Dawson’s solidarity delegation to Cuba


Twelve students and two teachers from the Social Change and Solidarity profile of Social Science returned from Cuba Jan. 15 after a three-week solidarity delegation.

The trip is a close partnership with the Centro Martin Luther King Jr. (CMLK) in Cuba, an organization that promotes local and global solidarity, popular education, and justice. The Dawson group traveled to Havana, Puerto Esparanza, Cienaga de Zapatas, Trinidad, and Santa Clara.

Profile Coordinator Sara Kendall described the experience: “Students engaged in a wide range of activities: they lived with families; engaged in exchange with Cuban youth (including English-Spanish lessons, dance classes, and an open-mic night); met with scholars of race, gender, and law in the Cuban context; visited community organizations focused on solidarity economies, biodiversity protection, and LGBTQ+ rights; visited museums, art spaces and cultural projects; got their hands dirty on an organic urban farm; spent time with families in a rural context; participated in activities with a youth arts organization, and more.”

The highlight for Sara was the relationships: “It was powerful to see students cry as they said goodbye to their host families in Havana; and laugh with Cuban teens as they played games and shared about their lives in a mix of Spanish, English, and French. We developed deeply meaningful friendships with the facilitators, speakers, and interpreters that met and accompanied us. And the students got so close to one another, having each other’s backs as they stepped into worlds outside comfort zones. Solidarity, at its heart, is about relationships like this.”

The experience in Cuba is a valuable learning experience. “It is an opportunity to bring ideas down to the ground,” says Sara. “In our classrooms we often have big, theoretical conversations about power and the global economy; about building alternatives. While in Cuba, these conversations become very real, as we encounter deep inequity and injustice alongside so many individuals and organizations working to transform the status quo. The experience makes us ask hard questions about our own positions in the world, our role in global webs of power, and how we can be part of building new worlds. The class does not answer these big questions, but it gives us a community in which we can ask them together.”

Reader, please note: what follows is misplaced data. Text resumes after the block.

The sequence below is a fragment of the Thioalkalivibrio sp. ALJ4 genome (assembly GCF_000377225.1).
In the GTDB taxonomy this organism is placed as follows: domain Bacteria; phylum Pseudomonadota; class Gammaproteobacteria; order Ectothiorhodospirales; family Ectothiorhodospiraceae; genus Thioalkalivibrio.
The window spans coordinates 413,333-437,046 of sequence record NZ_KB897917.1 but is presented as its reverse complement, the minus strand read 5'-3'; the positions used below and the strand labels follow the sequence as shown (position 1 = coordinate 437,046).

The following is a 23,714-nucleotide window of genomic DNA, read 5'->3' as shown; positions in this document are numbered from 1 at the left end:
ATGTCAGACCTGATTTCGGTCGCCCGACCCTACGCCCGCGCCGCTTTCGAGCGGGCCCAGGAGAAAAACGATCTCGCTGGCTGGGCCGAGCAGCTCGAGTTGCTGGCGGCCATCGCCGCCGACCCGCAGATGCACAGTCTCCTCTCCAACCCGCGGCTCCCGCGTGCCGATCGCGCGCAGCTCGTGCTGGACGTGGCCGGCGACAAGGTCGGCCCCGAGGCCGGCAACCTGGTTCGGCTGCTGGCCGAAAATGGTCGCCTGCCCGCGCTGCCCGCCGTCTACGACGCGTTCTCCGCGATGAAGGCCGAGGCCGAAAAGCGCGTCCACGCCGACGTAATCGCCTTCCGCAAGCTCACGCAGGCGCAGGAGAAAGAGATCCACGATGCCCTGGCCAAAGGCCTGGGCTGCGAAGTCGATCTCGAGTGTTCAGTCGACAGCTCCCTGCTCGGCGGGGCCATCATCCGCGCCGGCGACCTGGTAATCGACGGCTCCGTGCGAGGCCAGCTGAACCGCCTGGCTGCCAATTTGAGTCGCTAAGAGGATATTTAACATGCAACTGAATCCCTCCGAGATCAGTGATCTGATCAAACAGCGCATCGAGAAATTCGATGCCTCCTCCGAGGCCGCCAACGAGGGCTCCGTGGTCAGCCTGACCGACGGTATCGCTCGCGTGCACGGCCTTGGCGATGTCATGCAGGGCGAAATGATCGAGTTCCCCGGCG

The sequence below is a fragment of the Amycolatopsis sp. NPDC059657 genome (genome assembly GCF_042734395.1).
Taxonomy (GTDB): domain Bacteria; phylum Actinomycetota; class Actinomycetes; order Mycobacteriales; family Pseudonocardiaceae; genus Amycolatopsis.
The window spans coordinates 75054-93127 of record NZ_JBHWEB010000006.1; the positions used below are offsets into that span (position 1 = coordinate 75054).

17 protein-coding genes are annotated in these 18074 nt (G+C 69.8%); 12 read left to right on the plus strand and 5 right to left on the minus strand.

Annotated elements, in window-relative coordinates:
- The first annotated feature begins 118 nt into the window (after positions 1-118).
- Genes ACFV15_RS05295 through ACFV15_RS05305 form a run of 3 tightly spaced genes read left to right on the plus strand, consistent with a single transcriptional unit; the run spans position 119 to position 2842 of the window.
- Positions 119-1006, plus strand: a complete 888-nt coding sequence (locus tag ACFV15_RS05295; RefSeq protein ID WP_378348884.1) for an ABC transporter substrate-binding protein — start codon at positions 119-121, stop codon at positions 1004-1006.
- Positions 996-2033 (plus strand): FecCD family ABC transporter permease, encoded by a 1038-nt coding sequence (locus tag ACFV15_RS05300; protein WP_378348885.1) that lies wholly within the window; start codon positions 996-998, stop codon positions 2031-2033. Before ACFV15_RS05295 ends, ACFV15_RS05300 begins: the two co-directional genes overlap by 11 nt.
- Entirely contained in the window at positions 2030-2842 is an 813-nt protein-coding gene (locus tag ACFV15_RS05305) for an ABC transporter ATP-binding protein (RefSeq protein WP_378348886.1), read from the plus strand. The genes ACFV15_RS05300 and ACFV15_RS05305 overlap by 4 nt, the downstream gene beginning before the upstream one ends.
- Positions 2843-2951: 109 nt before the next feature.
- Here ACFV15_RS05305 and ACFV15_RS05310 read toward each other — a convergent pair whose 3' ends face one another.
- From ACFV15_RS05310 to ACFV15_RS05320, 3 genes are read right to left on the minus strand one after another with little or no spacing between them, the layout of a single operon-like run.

Students journaled throughout their experience and reflected on their learnings along the way. Now, in their Integrative Seminar course, the students are making sense of this complex and powerful experience: through continued reflection, analysis, and creative production. Here are some of the students’ thoughts:

Students’ thoughts on the solidarity delegation to Cuba

What were your personal highlights?

  • Naomie Roy: “For me, a highlight was getting to know our classmates and our teachers in a different context and forming meaningful connections with each other.”
  • Brae Sinclair-Carter: “I loved meeting people of all ages – not just in in an academic context but also in a personal way, like our host families and the youth at our partner organization.”

What did you learn?

  • Chelsea Sun: “We didn’t only learn about Cuba, but about ourselves too. We learned a lot about the importance of community and mutual aid, and to think about this where we live too.”
  • Benjamin-Taylor Sauvé: “I appreciated learning about Cuba from within – hearing directly from scholars, experts, and community members there. It was a chance to learn about the many different Cubas within Cuba.”

What did this experience allow you to do, learn, experience different than a regular class at Dawson?

  • Brae Sinclair-Carter: “There were so many questions we had about Cuba before we went, which we could look up online or in a book. But in Cuba, we were in a place where we could just ask people around us. We were learning everywhere we went.”
  • Benjamin-Taylor Sauvé: “We came with lots of questions, but we also learned to ask different questions.”
  • Chelsea Sun: “One thing was that was different about the trip course was that we had such a close and meaningful relationship with teachers. You don’t get that opportunity in a regular classroom.”

How do you think it made an impact on you?

  • Benjamin-Taylor Sauvé: “The trip broadened my perspective on what can be.”
  • Brae Sinclair-Carter: “It helped me grow as a person in so many different ways. In my relationships, and in my academic work.”
  • Tesfa Peterson (teacher): “For me, it was very personal in the sense of what I’m capable of as a person. I came back having learned that I can do this! Doing this kind of work in community is what makes it possible.”
  • Chelsea Sun: “I think it’s made me really love people. I loved the people I traveled with. We really depended on each other, and it made me love and appreciate them even more. And we met so many amazing people on the trip.”

What are you most interested in studying?

  • Brae Sinclair-Carter and Salma Sévigny: “We’re interested in studying political science, international relations, and communications.”
  • Chelsea Sun: “I’m thinking of studying economics and sociology.”
  • Benjamin-Taylor Sauvé: “I’m interested in public policy and community activism.”

Anything else you want to say:

  • Salma Sévigny: “It was such a complex experience, it’s hard to describe!”

To learn more about the Social Change and Solidarity profile or about the trip, follow the Social Change & Solidarity account on Instagram (@dawson.scs). They will continue to share pictures and videos from the trip!

Last Modified: February 8, 2024